What Type of Manufacturing Mode Are You?
Process, Discrete, Job Shop, Make to Order, and more
This is an important question to answer since software developers for manufacturing ERP design their software based on the types of companies or industries that they want to support. Keep in mind that all software started somewhere (at some company) possibly a long time ago. Other software solutions were developed independently to serve an entire industry or industries. However, all software has a fundamental design approach for how it will support the manufacturing and business process of companies who choose to purchase that program.
The highest level of design difference addresses how a company produces their products for sale. Companies that take a number of small components and combine them into a larger item are know as discrete manufacturers. The majority of software is designed for discrete manufacturers. However, there are companies that effectively take big items and make them small. These manufacturers are known as process manufacturers.
A company that uses numerous components to make equipment is a discrete manufacturer. A company that converts tanks of chemicals to smaller containers is a process manufacturer even though that process manufacturer has a formula or recipe for the elements that go into producing the tank contents. In summary the main design difference is “many to one” for discrete manufacturing and “one to many” for process manufacturing.
For purposes of communicating with software companies a discrete manufacturer must further define themselves in the following categories:
Finally, many manufacturers distribute products made by other companies. This is not a mixed mode concept but rather a modification to the “regular” course of business where finished goods are bought and sold within the same environment as other products are produced. This is similar to distributing the products that a company makes on their own.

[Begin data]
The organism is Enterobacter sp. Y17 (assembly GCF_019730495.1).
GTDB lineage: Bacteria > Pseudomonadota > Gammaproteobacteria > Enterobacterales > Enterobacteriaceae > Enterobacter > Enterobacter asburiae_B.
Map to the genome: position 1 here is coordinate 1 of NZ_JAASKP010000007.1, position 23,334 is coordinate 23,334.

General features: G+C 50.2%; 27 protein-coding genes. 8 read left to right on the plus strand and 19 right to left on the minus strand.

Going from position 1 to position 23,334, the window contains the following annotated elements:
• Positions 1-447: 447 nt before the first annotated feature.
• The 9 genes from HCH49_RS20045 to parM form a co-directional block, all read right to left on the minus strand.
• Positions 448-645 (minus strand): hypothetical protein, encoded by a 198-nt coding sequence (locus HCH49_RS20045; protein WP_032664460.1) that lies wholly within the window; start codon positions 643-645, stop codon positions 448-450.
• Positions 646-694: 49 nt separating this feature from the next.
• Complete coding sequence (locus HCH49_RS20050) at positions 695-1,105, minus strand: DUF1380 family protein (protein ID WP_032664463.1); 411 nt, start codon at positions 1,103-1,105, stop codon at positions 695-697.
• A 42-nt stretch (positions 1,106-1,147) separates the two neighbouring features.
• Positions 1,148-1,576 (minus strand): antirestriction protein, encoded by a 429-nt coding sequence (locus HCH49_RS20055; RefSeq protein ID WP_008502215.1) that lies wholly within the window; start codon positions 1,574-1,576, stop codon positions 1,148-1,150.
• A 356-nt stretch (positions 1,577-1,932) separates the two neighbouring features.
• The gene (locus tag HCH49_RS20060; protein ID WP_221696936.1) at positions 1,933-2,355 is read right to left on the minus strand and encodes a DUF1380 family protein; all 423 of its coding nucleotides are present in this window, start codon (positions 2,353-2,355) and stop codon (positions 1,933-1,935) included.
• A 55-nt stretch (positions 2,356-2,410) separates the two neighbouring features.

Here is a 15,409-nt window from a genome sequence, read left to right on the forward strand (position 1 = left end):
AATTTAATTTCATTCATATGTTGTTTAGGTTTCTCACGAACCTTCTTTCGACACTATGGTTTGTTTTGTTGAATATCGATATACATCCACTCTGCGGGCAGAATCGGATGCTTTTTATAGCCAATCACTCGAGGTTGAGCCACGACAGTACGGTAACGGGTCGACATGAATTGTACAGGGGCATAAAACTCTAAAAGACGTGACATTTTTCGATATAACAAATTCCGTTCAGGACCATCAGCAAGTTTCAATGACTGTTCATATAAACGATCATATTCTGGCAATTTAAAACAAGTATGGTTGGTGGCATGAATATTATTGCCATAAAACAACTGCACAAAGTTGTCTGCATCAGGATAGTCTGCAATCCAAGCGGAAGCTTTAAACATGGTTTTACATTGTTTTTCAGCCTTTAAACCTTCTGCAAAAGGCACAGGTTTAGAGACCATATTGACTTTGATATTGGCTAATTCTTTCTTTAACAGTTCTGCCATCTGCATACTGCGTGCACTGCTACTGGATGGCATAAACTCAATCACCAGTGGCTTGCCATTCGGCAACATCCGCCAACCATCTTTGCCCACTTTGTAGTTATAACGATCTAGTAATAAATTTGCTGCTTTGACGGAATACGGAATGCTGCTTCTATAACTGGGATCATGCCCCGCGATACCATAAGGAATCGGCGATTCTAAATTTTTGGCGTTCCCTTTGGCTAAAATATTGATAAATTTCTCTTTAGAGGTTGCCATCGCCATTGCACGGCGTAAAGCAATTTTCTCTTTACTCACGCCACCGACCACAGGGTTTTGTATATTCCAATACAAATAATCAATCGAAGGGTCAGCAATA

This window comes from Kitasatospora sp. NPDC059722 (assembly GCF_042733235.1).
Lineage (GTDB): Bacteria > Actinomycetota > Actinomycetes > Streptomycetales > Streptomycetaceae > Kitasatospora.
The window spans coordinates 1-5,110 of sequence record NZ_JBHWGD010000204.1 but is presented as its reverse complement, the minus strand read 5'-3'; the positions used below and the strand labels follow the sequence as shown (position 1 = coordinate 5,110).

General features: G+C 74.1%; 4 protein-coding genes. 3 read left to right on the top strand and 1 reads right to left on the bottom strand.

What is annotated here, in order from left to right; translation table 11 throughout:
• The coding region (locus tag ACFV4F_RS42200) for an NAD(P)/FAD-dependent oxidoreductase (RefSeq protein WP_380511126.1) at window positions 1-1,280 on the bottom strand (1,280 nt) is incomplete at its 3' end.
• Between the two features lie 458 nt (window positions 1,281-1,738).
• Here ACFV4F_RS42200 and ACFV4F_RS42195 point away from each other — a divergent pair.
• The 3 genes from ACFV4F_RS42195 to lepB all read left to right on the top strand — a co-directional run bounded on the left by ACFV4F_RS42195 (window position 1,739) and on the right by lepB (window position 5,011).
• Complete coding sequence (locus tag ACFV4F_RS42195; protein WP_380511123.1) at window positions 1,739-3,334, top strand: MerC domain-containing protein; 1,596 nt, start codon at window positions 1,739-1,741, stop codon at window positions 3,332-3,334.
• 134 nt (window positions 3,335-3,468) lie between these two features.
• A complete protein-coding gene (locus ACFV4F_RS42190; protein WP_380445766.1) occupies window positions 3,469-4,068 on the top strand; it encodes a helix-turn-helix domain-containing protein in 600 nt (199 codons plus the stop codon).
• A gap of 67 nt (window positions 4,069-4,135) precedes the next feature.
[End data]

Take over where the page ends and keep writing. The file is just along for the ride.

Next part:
Software vendors have solutions that address one or more of these segments of the manufacturing marketplace. Some of the largest and most sophisticated offer solutions for both discrete and process industries but these software offerings do not target the small to medium sized manufacturing marketplace. All vendors will tell you where their products fit. Some will tell you that their products fit everything. Well structured demonstrations and reference checking will determine the validity of these statements.
It is important to understand how software solution providers are positioned in the ERP marketplace. While you and your team may not be ready to fully communicate your requirements to software vendors you should be aware of how these companies are focused and who they want as customers. Here are some of the general categories:
Job Shops, Repetitive Job Shops, and Small Make to Order Manufacturers
Software solutions for these categories of companies are designed to provide more basic capabilities. These companies offer solutions that are less robust and at a lower price point than other categories of solutions.
They may offer their own CRM solution that addresses only lead management and customer service. The CRM may or may not integrate MS Outlook e-mails. They may offer shop floor scheduling but primarily as infinite scheduling as their customers tend to manage capacity issues (overloaded or underutilized in work centers) rather than exact production schedules (when can this job be completed at a specific work center). Their capability to handle cycle counting includes the designation of whether an item is an A, B, or C count cycle without providing the software capability to actually determine how those designations are derived. Without citing further examples these solutions are complete offerings for their market that do not offer extensive capability. They are designed for users who want to manage at a higher level of business process and don’t want to utilize significant staff time to “feed the beast.”